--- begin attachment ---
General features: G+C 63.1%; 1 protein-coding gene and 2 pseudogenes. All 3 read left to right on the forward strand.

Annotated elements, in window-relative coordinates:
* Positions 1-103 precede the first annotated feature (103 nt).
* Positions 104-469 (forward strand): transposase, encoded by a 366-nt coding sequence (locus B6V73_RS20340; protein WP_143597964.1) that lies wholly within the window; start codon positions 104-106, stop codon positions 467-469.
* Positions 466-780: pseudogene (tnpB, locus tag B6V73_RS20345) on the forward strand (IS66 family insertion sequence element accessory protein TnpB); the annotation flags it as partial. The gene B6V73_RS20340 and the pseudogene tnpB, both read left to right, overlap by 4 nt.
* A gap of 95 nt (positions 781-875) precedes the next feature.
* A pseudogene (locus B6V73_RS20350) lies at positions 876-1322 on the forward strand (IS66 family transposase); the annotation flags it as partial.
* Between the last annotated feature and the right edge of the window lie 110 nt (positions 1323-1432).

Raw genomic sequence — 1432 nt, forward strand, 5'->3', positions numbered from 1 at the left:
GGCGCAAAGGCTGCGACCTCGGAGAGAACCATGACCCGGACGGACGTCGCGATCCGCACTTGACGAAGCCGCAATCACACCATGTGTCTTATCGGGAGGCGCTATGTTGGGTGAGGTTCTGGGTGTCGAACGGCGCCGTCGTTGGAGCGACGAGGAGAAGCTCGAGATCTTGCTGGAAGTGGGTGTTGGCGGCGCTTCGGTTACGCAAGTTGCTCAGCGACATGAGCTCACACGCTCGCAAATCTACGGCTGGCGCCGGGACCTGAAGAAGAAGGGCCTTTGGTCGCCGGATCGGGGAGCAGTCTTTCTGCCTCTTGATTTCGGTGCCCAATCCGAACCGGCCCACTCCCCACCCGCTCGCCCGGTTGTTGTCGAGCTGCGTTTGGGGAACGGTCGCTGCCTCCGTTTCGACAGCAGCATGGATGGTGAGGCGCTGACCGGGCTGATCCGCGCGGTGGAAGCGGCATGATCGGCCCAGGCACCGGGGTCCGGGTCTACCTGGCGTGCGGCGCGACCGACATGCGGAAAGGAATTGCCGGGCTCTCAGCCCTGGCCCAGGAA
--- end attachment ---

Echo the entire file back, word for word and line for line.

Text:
General features: G+C 63.1%; 1 protein-coding gene and 2 pseudogenes. All 3 read left to right on the forward strand.

Annotated elements, in window-relative coordinates:
* Positions 1-103 precede the first annotated feature (103 nt).
* Positions 104-469 (forward strand): transposase, encoded by a 366-nt coding sequence (locus B6V73_RS20340; protein WP_143597964.1) that lies wholly within the window; start codon positions 104-106, stop codon positions 467-469.
* Positions 466-780: pseudogene (tnpB, locus tag B6V73_RS20345) on the forward strand (IS66 family insertion sequence element accessory protein TnpB); the annotation flags it as partial. The gene B6V73_RS20340 and the pseudogene tnpB, both read left to right, overlap by 4 nt.
* A gap of 95 nt (positions 781-875) precedes the next feature.
* A pseudogene (locus B6V73_RS20350) lies at positions 876-1322 on the forward strand (IS66 family transposase); the annotation flags it as partial.
* Between the last annotated feature and the right edge of the window lie 110 nt (positions 1323-1432).

Raw genomic sequence — 1432 nt, forward strand, 5'->3', positions numbered from 1 at the left:
GGCGCAAAGGCTGCGACCTCGGAGAGAACCATGACCCGGACGGACGTCGCGATCCGCACTTGACGAAGCCGCAATCACACCATGTGTCTTATCGGGAGGCGCTATGTTGGGTGAGGTTCTGGGTGTCGAACGGCGCCGTCGTTGGAGCGACGAGGAGAAGCTCGAGATCTTGCTGGAAGTGGGTGTTGGCGGCGCTTCGGTTACGCAAGTTGCTCAGCGACATGAGCTCACACGCTCGCAAATCTACGGCTGGCGCCGGGACCTGAAGAAGAAGGGCCTTTGGTCGCCGGATCGGGGAGCAGTCTTTCTGCCTCTTGATTTCGGTGCCCAATCCGAACCGGCCCACTCCCCACCCGCTCGCCCGGTTGTTGTCGAGCTGCGTTTGGGGAACGGTCGCTGCCTCCGTTTCGACAGCAGCATGGATGGTGAGGCGCTGACCGGGCTGATCCGCGCGGTGGAAGCGGCATGATCGGCCCAGGCACCGGGGTCCGGGTCTACCTGGCGTGCGGCGCGACCGACATGCGGAAAGGAATTGCCGGGCTCTCAGCCCTGGCCCAGGAA